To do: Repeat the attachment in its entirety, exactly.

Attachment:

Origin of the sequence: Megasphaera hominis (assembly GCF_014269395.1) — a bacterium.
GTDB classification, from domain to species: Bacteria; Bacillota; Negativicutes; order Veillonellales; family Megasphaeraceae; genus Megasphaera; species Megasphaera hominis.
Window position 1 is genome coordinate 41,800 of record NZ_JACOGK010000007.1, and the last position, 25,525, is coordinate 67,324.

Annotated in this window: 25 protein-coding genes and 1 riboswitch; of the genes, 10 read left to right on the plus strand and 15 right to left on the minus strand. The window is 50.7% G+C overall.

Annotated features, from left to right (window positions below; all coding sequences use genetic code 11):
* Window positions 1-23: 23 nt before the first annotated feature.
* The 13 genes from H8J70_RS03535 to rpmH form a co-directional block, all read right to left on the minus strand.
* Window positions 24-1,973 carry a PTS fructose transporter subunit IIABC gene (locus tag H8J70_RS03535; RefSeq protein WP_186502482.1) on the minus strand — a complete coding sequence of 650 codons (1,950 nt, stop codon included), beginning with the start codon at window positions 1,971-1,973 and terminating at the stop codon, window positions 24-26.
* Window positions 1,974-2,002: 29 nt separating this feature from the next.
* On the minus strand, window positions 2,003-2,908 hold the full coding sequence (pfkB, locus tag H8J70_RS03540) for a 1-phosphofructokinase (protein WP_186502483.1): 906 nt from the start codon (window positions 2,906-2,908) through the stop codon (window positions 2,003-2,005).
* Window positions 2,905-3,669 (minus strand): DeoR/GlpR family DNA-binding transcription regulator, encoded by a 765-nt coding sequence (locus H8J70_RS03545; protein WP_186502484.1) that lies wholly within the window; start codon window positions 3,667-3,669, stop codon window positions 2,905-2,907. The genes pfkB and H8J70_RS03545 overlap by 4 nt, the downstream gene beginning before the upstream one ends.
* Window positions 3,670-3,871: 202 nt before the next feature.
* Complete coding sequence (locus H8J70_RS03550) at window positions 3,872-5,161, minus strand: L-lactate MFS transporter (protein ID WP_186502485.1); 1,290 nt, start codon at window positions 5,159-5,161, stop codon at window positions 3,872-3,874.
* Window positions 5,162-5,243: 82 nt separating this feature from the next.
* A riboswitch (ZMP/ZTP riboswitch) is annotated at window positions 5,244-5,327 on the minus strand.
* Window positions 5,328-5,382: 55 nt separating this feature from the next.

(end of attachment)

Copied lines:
Origin of the sequence: Megasphaera hominis (assembly GCF_014269395.1) — a bacterium.
GTDB classification, from domain to species: Bacteria; Bacillota; Negativicutes; order Veillonellales; family Megasphaeraceae; genus Megasphaera; species Megasphaera hominis.
Window position 1 is genome coordinate 41,800 of record NZ_JACOGK010000007.1, and the last position, 25,525, is coordinate 67,324.

Annotated in this window: 25 protein-coding genes and 1 riboswitch; of the genes, 10 read left to right on the plus strand and 15 right to left on the minus strand. The window is 50.7% G+C overall.

Annotated features, from left to right (window positions below; all coding sequences use genetic code 11):
* Window positions 1-23: 23 nt before the first annotated feature.
* The 13 genes from H8J70_RS03535 to rpmH form a co-directional block, all read right to left on the minus strand.
* Window positions 24-1,973 carry a PTS fructose transporter subunit IIABC gene (locus tag H8J70_RS03535; RefSeq protein WP_186502482.1) on the minus strand — a complete coding sequence of 650 codons (1,950 nt, stop codon included), beginning with the start codon at window positions 1,971-1,973 and terminating at the stop codon, window positions 24-26.
* Window positions 1,974-2,002: 29 nt separating this feature from the next.
* On the minus strand, window positions 2,003-2,908 hold the full coding sequence (pfkB, locus tag H8J70_RS03540) for a 1-phosphofructokinase (protein WP_186502483.1): 906 nt from the start codon (window positions 2,906-2,908) through the stop codon (window positions 2,003-2,005).
* Window positions 2,905-3,669 (minus strand): DeoR/GlpR family DNA-binding transcription regulator, encoded by a 765-nt coding sequence (locus H8J70_RS03545; protein WP_186502484.1) that lies wholly within the window; start codon window positions 3,667-3,669, stop codon window positions 2,905-2,907. The genes pfkB and H8J70_RS03545 overlap by 4 nt, the downstream gene beginning before the upstream one ends.
* Window positions 3,670-3,871: 202 nt before the next feature.
* Complete coding sequence (locus H8J70_RS03550) at window positions 3,872-5,161, minus strand: L-lactate MFS transporter (protein ID WP_186502485.1); 1,290 nt, start codon at window positions 5,159-5,161, stop codon at window positions 3,872-3,874.
* Window positions 5,162-5,243: 82 nt separating this feature from the next.
* A riboswitch (ZMP/ZTP riboswitch) is annotated at window positions 5,244-5,327 on the minus strand.
* Window positions 5,328-5,382: 55 nt separating this feature from the next.